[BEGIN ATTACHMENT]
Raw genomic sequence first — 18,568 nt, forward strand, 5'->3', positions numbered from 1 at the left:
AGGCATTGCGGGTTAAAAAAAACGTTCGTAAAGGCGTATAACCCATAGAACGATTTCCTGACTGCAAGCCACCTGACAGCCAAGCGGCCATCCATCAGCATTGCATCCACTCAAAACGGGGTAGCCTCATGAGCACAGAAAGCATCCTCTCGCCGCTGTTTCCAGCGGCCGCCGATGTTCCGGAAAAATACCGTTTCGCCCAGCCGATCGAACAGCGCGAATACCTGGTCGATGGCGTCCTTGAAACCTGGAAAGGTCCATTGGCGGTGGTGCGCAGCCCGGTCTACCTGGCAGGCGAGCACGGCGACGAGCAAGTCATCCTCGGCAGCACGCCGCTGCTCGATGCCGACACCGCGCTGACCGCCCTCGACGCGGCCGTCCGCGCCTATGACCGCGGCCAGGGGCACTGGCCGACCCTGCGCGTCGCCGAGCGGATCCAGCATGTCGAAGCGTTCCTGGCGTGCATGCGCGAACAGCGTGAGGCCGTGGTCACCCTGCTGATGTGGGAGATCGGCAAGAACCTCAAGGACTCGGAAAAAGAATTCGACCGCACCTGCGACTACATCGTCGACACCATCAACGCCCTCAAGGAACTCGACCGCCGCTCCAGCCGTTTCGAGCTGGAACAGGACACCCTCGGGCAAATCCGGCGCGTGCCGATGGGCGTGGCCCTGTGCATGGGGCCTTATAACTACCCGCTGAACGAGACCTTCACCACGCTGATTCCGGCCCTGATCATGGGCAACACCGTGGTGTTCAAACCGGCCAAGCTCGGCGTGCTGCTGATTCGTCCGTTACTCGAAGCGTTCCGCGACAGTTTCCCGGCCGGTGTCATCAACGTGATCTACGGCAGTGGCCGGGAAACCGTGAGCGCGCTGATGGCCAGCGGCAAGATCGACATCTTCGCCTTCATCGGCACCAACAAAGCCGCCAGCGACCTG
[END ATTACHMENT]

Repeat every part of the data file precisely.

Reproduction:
Raw genomic sequence first — 18,568 nt, forward strand, 5'->3', positions numbered from 1 at the left:
AGGCATTGCGGGTTAAAAAAAACGTTCGTAAAGGCGTATAACCCATAGAACGATTTCCTGACTGCAAGCCACCTGACAGCCAAGCGGCCATCCATCAGCATTGCATCCACTCAAAACGGGGTAGCCTCATGAGCACAGAAAGCATCCTCTCGCCGCTGTTTCCAGCGGCCGCCGATGTTCCGGAAAAATACCGTTTCGCCCAGCCGATCGAACAGCGCGAATACCTGGTCGATGGCGTCCTTGAAACCTGGAAAGGTCCATTGGCGGTGGTGCGCAGCCCGGTCTACCTGGCAGGCGAGCACGGCGACGAGCAAGTCATCCTCGGCAGCACGCCGCTGCTCGATGCCGACACCGCGCTGACCGCCCTCGACGCGGCCGTCCGCGCCTATGACCGCGGCCAGGGGCACTGGCCGACCCTGCGCGTCGCCGAGCGGATCCAGCATGTCGAAGCGTTCCTGGCGTGCATGCGCGAACAGCGTGAGGCCGTGGTCACCCTGCTGATGTGGGAGATCGGCAAGAACCTCAAGGACTCGGAAAAAGAATTCGACCGCACCTGCGACTACATCGTCGACACCATCAACGCCCTCAAGGAACTCGACCGCCGCTCCAGCCGTTTCGAGCTGGAACAGGACACCCTCGGGCAAATCCGGCGCGTGCCGATGGGCGTGGCCCTGTGCATGGGGCCTTATAACTACCCGCTGAACGAGACCTTCACCACGCTGATTCCGGCCCTGATCATGGGCAACACCGTGGTGTTCAAACCGGCCAAGCTCGGCGTGCTGCTGATTCGTCCGTTACTCGAAGCGTTCCGCGACAGTTTCCCGGCCGGTGTCATCAACGTGATCTACGGCAGTGGCCGGGAAACCGTGAGCGCGCTGATGGCCAGCGGCAAGATCGACATCTTCGCCTTCATCGGCACCAACAAAGCCGCCAGCGACCTG